While the immune system is typically seen as key to fighting colds and infections, scientists are finding new and inventive ways to trigger the immune system to kill cancer cells.
Now, recent findings from the same group, published in Nature, reveal a way to enhance the strategy to better target cancer cells.
Viral mimicry involves activating the production of double-stranded RNA (dsRNA) in the cell—a molecule that is typically found in viruses and is a ‘red flag’ that notifies the immune system of an infection. By producing dsRNA in cancer cells, the process mimics an infection and instructs the body to initiate an anticancer immune response.
Until now, the origin of immunogenic dsRNAs were unknown. In the current study, Dr. De Carvalho’s group found that ancient regions of DNA known as short interspersed nuclear elements (SINEs) are the source of these dsRNAs. Furthermore, certain drugs can specifically reactivate SINEs in cancer cells.
Discussing the role of SINEs in health, Dr. De Carvalho comments, “Humans acquired a series of ‘silent’ repetitive elements in our DNA over millions of years of evolution, but it has been unclear why or what purpose they serve. We set out to identify their function and have found that under the right conditions, they can be reactivated and stimulate our immune system.”
The current findings have added to this initial discovery by revealing the existence of a critical enzyme—known as ADAR1—that is used by cancer cells to evade the immune response induced by viral mimicry.
The study found that when cancer cells produce ADAR1, the dsRNA produced by the ancient DNA is disrupted. Furthermore, the research team showed that inhibiting ADAR1 made cancer cells more sensitive to drugs that induce viral mimicry.
“Since the ADAR1 activity is enzymatic, our work provides an exciting new target for drug development efforts and lays the foundation for the development of a completely new class of drugs that are able to exploit these ‘ancient weapons’ in our genome.” says Dr. De Carvalho.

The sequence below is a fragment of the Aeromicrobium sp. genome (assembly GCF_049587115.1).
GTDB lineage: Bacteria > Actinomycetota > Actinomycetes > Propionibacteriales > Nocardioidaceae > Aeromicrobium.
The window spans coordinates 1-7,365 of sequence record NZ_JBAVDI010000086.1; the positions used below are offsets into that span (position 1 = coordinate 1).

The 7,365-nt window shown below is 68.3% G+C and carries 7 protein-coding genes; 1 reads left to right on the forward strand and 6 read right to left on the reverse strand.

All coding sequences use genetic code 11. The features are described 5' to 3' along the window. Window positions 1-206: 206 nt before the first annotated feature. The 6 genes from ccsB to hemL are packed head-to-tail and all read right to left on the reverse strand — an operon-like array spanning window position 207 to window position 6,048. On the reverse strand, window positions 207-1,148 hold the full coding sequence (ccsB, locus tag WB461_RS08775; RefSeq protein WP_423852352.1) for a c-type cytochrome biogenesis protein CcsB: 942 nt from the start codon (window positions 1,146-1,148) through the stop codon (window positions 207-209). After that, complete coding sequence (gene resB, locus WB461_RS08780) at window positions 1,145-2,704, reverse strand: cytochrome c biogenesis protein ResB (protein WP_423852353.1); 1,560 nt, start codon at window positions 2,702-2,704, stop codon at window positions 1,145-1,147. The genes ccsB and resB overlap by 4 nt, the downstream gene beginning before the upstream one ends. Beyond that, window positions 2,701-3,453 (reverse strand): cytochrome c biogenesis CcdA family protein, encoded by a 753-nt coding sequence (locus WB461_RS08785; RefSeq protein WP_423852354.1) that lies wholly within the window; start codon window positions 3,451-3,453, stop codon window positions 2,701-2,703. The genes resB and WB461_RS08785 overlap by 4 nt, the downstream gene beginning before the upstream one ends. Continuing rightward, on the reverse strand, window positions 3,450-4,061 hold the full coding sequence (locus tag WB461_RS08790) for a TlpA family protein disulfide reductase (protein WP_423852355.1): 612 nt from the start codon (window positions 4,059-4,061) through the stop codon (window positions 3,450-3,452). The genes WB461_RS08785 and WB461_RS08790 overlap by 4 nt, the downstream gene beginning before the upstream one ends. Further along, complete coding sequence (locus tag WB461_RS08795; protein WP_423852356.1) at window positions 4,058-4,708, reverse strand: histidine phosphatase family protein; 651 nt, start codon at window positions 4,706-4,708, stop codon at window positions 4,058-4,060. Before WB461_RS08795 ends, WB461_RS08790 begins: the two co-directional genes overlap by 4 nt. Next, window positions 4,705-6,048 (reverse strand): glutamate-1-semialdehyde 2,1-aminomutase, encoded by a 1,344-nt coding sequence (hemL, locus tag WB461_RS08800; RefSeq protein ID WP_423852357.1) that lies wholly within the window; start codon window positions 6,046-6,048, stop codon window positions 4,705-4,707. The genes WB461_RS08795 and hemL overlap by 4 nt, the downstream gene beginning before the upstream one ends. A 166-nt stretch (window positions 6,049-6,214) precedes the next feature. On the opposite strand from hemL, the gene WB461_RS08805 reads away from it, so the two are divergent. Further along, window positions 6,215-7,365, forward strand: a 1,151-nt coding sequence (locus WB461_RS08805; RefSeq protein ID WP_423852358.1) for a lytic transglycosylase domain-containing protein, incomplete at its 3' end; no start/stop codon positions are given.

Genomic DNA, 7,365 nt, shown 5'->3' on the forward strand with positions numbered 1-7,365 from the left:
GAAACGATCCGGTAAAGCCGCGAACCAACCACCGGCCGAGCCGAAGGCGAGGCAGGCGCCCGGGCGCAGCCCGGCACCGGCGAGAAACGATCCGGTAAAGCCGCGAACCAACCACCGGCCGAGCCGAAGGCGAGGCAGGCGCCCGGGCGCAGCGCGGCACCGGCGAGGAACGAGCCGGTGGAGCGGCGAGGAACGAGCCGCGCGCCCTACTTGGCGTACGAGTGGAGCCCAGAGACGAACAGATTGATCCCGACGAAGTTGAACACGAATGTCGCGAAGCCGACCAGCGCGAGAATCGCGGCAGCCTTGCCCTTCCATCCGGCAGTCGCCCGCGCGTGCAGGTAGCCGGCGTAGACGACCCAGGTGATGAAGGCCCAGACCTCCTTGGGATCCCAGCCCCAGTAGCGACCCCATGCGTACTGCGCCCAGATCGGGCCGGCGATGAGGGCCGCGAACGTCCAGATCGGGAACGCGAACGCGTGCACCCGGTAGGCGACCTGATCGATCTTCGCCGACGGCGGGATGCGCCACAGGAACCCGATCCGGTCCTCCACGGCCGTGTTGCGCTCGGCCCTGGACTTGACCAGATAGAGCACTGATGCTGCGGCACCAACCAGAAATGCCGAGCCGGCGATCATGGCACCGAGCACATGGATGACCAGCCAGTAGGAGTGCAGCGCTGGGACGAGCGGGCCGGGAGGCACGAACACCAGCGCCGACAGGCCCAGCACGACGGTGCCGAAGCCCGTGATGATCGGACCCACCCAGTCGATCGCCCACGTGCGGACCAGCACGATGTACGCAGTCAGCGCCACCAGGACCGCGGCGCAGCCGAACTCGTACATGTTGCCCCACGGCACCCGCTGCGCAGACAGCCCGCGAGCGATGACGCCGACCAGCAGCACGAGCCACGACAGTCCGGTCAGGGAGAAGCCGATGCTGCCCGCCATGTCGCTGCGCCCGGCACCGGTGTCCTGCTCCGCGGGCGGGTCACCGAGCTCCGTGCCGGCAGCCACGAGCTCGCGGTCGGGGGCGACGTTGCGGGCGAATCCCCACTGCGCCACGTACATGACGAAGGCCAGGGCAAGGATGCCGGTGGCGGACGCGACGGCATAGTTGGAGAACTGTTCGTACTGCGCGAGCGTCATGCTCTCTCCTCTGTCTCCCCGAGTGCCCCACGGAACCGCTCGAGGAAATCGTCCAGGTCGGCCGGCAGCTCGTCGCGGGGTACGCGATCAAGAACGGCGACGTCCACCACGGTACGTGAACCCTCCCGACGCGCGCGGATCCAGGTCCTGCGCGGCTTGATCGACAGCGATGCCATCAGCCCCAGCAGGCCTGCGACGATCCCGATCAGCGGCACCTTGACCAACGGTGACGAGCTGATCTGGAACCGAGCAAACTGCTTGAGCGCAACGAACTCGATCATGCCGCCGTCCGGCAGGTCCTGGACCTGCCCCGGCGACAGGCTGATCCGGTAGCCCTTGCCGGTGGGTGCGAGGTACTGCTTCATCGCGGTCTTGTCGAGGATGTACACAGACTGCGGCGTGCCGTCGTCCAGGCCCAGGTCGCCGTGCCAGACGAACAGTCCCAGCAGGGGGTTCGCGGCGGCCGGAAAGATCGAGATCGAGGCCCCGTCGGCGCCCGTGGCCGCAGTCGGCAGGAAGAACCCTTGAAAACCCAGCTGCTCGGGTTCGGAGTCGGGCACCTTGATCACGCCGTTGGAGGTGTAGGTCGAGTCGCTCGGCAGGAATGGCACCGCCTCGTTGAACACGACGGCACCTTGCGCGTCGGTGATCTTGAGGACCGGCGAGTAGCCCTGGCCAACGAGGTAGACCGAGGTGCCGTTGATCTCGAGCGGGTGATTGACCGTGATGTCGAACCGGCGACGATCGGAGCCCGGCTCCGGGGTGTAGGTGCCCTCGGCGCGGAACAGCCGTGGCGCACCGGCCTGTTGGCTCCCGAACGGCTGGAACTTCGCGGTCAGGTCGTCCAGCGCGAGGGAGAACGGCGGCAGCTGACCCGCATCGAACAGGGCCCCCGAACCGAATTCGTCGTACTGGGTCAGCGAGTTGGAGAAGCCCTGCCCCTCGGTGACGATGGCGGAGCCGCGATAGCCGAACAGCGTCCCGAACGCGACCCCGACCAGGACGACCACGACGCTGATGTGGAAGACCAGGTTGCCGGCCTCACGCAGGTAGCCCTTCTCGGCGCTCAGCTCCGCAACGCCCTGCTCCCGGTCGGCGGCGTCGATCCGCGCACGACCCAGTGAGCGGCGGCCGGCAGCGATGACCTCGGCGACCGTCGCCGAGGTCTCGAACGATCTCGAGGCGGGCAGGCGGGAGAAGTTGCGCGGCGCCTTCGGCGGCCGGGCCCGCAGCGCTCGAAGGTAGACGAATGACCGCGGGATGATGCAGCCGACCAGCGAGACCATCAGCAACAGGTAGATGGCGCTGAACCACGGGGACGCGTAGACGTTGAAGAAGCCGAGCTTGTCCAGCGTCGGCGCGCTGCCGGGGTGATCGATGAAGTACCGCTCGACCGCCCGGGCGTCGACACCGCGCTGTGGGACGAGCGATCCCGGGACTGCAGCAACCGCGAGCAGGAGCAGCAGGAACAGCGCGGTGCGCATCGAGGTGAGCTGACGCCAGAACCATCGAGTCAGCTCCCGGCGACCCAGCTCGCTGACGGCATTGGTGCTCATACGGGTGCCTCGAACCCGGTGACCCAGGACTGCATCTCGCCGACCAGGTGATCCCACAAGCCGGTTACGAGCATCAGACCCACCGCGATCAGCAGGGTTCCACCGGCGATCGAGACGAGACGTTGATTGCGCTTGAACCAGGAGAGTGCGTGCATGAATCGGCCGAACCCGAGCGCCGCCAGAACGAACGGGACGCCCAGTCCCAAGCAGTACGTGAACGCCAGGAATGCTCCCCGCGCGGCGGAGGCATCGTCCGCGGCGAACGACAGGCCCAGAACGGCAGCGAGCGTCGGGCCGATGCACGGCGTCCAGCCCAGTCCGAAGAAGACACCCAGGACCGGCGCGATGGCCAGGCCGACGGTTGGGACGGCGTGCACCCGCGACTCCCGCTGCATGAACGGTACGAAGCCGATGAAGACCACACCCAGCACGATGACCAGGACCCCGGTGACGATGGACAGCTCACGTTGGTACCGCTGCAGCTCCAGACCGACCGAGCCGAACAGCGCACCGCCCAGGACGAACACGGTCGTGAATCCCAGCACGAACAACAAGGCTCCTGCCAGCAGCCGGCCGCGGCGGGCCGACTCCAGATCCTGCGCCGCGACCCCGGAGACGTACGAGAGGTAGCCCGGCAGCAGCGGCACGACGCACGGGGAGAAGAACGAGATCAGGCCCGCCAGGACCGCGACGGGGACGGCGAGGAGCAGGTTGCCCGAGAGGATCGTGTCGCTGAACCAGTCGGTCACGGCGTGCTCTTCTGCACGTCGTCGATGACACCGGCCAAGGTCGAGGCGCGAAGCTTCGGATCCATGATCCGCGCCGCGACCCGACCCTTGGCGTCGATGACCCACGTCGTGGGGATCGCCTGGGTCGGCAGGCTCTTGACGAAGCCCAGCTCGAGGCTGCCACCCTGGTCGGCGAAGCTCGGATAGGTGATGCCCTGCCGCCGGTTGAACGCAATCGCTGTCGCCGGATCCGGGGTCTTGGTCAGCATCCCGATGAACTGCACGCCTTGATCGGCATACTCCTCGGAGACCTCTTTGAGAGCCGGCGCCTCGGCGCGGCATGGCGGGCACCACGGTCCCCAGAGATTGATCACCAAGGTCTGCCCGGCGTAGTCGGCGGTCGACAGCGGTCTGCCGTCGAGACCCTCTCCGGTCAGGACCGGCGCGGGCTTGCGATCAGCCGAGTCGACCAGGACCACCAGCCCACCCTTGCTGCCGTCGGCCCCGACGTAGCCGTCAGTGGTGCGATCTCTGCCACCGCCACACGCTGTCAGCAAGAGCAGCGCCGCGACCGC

This work was supported by the Canadian Institutes of Health Research, the Natural Sciences and Engineering Research Council of Canada, the Ontario Institute for Cancer Research, the São Paulo Research Foundation and The Princess Margaret Cancer Foundation. C O’Brien holds a Tier 2 Canada Research Chair in Translational Research in Colorectal Cancer and D De Carvalho holds a Tier 2 Canada Research Chair in Cancer Epigenetics and Epigenetic Therapy.
Mehdipour P, Marhon SA, Ettayebi I, Chakravarthy A, Hosseini A, Wang Y, de Castro FA, Yau HL, Ishak C, Abelson S, O’Brien CA, De Carvalho DD. Epigenetic therapy induces transcription of inverted SINEs and ADAR1 dependency. Nature. 2020 Oct 21. doi: 10.1038/s41586-020-2844-1.
Princess Margaret Cancer Centre Senior Scientist Dr. John Dick has been elected to the prestigious National Academy of Medicine (NAM). The NAM is one of three academies that comprise the National Academies of Sciences, Engineering, and Medicine in the United States.
The Academy contains over 2,200 members who are recognized for their profound professional achievements in relation to health and medicine. Each year, the NAM elects up to 100 members, of whom 10 are selected from the international stage.
Dr. Dick is globally recognized for his discovery of leukemia stem cells, which was made possible by an assay he developed. The assay involves transplanting cells from either normal or cancer human adult bone marrow into an experimental model to gauge cancer initiation. Using this approach, he revealed that only a small subset of these cells were capable of initiating leukemia and were the main cause of disease relapse. These contributions shaped our understanding of cancer and revealed a new strategy for curing the disease.
Over his prolific career, Dr. Dick has published over 200 peer-reviewed articles, which have garnered over 55,000 citations. His landmark studies are routinely published in widely read scientific journals, including Nature, Science and Cell Stem Cell, and have revolutionized our understanding of leukemia and normal blood development.
The newly-elected class of 2020 was announced at the NAM annual meeting in October. Read more here.
Congratulations to Dr. Dick!
The UHN Office of Research Trainees (ORT) is proud to announce the release of the latest issue of The ORT Times!
The ORT Times is UHN's monthly trainee-focused newsletter. It highlights news and editorials about trainee life, articles to help developing researchers get the most out of their training experience at UHN, tips on career development, and research training opportunities within and outside of UHN.
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One in five Canadian adults is currently living with arthritis, a disease-causing inflammation of the joints, which can result in chronic, debilitating pain, reduced mobility and premature disability. Arthritis is the leading cause of disability globally.